Tuesday, March 22, 2016

Peanut Butter and Gelisols

It's teaching time again! I am in my third year of teaching Introduction to Soils to college students at a university in California. When I came to California in the fall of 2002 for graduate school, I took introductory soils as part of my degree requirements. However, I had no idea how this class would alter my world view. I can't drive, walk, or ride my mountain bike anywhere without noticing the soil and its characteristics. This is especially helpful for when I am in the middle of a hard climb while exercising. I look at the soil and start thinking about the processes that may have occurred to get it to it's current state to distract myself. Recently, while riding, I was distracted by (and was fairly irritated) horse hoof prints on the trail. Many of the riders in the area (both horse and bike) are very respectful of trail conditions post-rain events, so it was pretty shocking to see the damage inflicted on the trail. For a more technical dissection of why activity on the trails too soon after a rain event can be detrimental see Talus' blog post on soil conditions and rain - Playing in the Mud.

Mountain biking in Santa Cruz, CA

But I digress...During the past few years, when noticing soils I also think about what I can share with my students. I have taken photos of all sorts of phenomena related to soils to present to the class. This started me thinking about a "bucket list" of soils that I would love to see in my lifetime. I have modeled my class after my wonderful introductory soils professor, Dr. Mike Singer. Each class he would have "Soil of the Day" and show us a new soil type from around the globe. I have incorporated this into my class as "Soil Order of the Week." One of these soil orders that I would love to see are Gelisols!

Gelisols are new comers to the the soil taxonomy system, only getting their own designation by the USDA NRCS in 1998. The root "gel" is greek for "icy cold", so as you can guess these soils are associated with freezing conditions.  Many soils get very cold in the winter, but these soils have particular characteristics that make them different from those with seasonally cold temperatures. More specifically, they contain a permafrost layer within ~40 inches of the soil surface. Also, these soils often have high amounts of organic matter. The leaves, roots, and other organic materials decompose very slowly due to these cold temperatures. Gelisols can be found commonly in Alaska, northern Canada, and Russia. During the summer, some melting in the upper horizons will occur and areas with these soils will end up becoming bogs/wetlands.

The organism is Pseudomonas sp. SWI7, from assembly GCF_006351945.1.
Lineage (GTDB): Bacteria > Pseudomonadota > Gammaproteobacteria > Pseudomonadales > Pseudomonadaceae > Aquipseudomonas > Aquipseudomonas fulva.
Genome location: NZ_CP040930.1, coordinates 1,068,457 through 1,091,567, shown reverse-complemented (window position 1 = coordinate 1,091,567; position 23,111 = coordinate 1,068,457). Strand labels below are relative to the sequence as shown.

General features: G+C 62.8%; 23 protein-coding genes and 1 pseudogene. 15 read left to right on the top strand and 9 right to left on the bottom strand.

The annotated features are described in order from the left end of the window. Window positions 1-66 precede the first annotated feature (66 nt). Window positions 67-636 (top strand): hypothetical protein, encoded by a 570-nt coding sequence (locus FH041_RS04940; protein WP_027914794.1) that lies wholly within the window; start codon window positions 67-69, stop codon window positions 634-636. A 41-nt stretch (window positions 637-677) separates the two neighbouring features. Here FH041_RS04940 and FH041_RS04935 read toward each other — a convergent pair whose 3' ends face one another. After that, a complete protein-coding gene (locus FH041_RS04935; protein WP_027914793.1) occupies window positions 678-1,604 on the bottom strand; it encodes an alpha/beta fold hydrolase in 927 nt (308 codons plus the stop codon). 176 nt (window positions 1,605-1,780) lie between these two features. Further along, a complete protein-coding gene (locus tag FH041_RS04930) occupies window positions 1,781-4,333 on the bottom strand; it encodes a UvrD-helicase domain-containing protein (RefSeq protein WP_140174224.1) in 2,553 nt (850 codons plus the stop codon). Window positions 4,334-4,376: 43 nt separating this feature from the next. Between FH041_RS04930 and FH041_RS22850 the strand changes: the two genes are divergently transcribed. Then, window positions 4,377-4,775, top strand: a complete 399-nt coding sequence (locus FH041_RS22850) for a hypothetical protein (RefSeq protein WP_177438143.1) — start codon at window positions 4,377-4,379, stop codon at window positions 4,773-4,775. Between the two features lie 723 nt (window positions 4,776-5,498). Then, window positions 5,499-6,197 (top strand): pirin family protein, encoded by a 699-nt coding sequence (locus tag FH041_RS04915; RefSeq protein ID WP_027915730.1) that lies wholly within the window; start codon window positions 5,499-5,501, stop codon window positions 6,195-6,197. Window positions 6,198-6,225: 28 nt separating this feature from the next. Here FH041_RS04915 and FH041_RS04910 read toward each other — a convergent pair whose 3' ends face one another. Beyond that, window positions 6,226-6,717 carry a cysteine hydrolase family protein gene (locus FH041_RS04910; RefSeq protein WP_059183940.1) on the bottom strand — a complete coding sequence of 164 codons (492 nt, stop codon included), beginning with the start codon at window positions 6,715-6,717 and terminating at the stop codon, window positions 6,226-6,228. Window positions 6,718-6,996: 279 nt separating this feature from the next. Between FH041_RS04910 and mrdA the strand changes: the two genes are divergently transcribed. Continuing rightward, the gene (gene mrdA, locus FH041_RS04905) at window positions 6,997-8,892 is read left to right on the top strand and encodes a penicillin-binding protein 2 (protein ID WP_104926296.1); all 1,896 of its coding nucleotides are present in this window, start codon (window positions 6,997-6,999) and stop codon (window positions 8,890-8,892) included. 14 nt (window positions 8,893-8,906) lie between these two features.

Melting without refreezing can become a permanent and a major issue in terms of engineering issues. Where roads are built over these soils, the translocation of heat from the asphalt surface to the soil can result in higher temperatures and melt the permafrost layer. As these soils tend to have large amounts of organic matter (as opposed to mineral soil a.k.a. dirt...) the increase in soil temperature will consequently increase the microbial activity. The soil microbes will begin decomposing this organic material, which means that it begins to disappear and the surface where the road was built begins to diminish. Without the support of the soil, the road will eventually collapse! 

On the Alaska Highway, thaw subsidence of the permafrost resulted in rapid collapse of the roadbed and surface. The driver of this pickup truck attempted to cross, but the asphalt gave way completely. Later rebuilding included mechanical air drains to prevent heat transfer from the road surface to the underlying permafrost.
Melting of the permafrost is also caused by increasing global temperatures. With melting of permafrost and subsequent decomposition of organic matter, more carbon dioxide is being released into the atmosphere. An increase in carbon dioxide, a greenhouse gas, leads to further increased atmospheric and soil temperatures essentially creating a feedback loop. The short-wave radiation from the sun that would normally be reflected off the surface of the earth as long-wave radiation ends up getting "trapped" by these greenhouse gases. The greenhouse effect is beneficial to a certain extent. It's the reason why we can exist on earth! However, too much of good thing can be harmful. For more on the greenhouse effect please see What is the Greenhouse Effect? by the American Chemical Society. 

Well, I don't want to leave you totally depressed. However, knowing these tidbits of information can help you be informed when it comes to soils, climate, and our planet in general. Next time you go out in the world whether it be by on foot, in a car, or even by boat, what do you notice about the soils around you? Is there anything in particular that catches your eye? With gelisols, their unusual permafrost layer definitely intrigued me. In 2010, a gelisol was discovered in the Sierra Nevada Mountains in California. So maybe I won't have to travel as far as Alaska to see this amazing soil. It's possible on my next local adventure I may encounter a gelisol or two...

Backpacking in the Sierras

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